A Little Bird Told Me…

Funny things happen when you stop. Really stop. Like when you have a concussion and can’t read, use your phone or computer, watch TV or deal with noise.

One morning while sitting outside doing not much more than sitting (see above), a robin landed in the grass in front of me. I watched her as she proceeded to walk through the yard, quickly starting and stopping, patiently waiting for the movement of a worm beneath her. After traversing almost the whole yard, she suddenly and swiftly poked her beak into the earth and pulled up a worm. According to various studies, robins use a combination of primarily visual and auditory cues to find their meal. Imagine being still enough and able to hear a worm moving through dirt!

It was amazing. She stopped, she listened, she felt, and she kept going despite several failed attempts. And in doing all this, she was fed. What a lesson for all of us.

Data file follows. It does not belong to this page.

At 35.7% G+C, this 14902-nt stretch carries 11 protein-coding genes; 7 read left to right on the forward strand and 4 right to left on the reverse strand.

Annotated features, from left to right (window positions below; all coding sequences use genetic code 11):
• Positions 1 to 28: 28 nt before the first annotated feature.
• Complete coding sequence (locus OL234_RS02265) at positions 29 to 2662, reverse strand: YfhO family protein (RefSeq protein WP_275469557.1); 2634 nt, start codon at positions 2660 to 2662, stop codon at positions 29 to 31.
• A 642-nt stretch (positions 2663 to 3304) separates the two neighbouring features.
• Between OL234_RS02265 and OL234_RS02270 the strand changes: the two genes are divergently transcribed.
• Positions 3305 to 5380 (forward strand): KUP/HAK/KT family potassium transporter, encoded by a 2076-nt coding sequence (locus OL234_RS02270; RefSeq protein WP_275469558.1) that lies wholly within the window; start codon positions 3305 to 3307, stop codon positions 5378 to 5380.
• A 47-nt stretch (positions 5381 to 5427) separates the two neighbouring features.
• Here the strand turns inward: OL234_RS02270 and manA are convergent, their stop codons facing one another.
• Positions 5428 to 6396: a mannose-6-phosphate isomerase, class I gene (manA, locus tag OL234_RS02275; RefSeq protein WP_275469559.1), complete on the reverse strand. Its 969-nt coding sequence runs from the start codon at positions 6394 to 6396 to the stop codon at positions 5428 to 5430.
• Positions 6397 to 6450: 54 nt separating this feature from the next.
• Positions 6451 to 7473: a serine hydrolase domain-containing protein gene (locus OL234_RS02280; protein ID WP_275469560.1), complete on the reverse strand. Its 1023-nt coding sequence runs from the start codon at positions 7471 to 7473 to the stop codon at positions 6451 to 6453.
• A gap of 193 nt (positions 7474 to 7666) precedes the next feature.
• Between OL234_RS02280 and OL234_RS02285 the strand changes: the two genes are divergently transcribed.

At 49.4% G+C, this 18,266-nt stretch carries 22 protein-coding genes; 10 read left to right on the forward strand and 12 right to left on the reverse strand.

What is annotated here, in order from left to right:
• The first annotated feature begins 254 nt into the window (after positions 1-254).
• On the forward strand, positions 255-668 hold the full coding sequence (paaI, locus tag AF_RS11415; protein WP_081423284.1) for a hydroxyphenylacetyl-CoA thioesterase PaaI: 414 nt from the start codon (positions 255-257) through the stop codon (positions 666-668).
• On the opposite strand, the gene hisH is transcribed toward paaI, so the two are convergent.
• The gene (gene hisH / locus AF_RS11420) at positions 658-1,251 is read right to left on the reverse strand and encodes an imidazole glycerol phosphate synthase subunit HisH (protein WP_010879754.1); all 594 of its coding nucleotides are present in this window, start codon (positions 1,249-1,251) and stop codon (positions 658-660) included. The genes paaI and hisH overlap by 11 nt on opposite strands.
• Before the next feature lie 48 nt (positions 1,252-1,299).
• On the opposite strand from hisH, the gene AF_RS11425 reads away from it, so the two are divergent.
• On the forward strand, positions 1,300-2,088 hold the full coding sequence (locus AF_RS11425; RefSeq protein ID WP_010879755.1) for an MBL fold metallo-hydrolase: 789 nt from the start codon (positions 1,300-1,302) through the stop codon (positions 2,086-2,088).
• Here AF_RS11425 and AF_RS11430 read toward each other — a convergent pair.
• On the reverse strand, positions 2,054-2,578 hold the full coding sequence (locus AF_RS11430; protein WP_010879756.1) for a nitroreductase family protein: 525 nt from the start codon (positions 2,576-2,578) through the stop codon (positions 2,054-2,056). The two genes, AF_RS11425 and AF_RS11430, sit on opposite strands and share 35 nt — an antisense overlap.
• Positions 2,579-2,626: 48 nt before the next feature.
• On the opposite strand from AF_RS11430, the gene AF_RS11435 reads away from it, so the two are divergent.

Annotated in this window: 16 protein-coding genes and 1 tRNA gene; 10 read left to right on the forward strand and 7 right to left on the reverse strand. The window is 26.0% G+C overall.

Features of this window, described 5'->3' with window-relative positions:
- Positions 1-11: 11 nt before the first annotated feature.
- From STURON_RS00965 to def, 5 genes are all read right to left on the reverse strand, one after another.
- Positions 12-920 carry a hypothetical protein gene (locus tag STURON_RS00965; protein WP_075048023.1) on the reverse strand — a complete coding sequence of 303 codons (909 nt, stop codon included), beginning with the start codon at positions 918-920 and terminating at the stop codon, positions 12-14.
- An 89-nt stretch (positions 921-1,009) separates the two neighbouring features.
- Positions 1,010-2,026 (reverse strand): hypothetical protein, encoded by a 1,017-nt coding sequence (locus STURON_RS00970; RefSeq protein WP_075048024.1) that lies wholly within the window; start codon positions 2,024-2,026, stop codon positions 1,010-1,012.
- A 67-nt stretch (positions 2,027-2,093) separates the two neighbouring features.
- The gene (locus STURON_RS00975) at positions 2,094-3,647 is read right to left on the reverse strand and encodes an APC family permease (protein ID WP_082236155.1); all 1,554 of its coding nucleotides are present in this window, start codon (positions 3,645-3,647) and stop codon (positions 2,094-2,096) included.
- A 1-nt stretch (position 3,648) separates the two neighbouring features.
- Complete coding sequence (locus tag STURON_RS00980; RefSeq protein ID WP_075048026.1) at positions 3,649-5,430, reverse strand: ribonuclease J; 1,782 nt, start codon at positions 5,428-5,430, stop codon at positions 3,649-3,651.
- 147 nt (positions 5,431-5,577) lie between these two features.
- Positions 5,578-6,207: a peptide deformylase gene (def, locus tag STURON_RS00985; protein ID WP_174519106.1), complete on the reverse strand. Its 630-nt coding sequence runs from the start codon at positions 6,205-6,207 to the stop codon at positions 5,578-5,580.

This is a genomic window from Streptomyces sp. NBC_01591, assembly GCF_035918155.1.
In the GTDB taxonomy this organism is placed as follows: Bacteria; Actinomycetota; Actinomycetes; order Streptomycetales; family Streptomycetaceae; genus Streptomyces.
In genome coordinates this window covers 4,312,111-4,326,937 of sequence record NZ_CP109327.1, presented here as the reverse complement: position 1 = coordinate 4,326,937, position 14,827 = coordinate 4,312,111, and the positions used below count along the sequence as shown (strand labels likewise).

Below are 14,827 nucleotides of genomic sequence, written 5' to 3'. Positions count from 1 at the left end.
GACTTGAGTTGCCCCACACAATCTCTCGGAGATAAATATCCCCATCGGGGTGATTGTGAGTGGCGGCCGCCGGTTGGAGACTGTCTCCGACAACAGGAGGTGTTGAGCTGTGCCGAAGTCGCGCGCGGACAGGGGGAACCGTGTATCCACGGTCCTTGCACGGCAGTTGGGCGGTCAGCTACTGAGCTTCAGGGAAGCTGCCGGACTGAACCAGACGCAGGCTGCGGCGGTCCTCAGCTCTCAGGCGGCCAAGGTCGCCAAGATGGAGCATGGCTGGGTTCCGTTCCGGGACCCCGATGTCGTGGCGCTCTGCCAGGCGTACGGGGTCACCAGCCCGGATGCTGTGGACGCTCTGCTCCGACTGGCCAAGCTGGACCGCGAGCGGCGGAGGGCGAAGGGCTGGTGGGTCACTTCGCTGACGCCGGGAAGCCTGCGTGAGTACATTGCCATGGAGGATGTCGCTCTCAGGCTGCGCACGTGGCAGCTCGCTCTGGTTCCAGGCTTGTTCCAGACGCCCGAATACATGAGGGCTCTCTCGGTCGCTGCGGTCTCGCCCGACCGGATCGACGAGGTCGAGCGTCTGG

When you truly can’t do anything but listen and be still, you hear a lot. You hear your inner dialogue more clearly. Truth be told, that inner dialogue was not so pleasant the first few days of my “confinement.”

In the Hatha Yoga tradition we strive to practice Ahimsa, both on and off the mat. Ahimsa means non-violence, or “do no harm.” This can have many meanings, and is most often associated with vegetarianism, but it actually is the idea of complete and total absence of violence from one’s body, mind and spirit.  One of the ways we can practice Ahimsa is showing compassion towards ourselves. Violence can come in the form of self-talk, much of which, lets face it, can be negative. And, when you’re laid up after a concussion, plentiful.

There is a discussion going around the internet that we have on average 70,000 thoughts a day, some estimates going as high as 600,000. If you go with the former, that amounts to almost 49 per minute. Considering where my head’s been this week, that number seems exceptionally low.  And imagine if the majority of those thoughts are negative.  That’s a lot of violence.

Jon Westenberg, founder of Creatomic, says this: “When you start to consider how finite your existence and your time and the processes of your brain actually are, you can see how precious the level of mindfulness that requires us to sit up and pay attention really is.”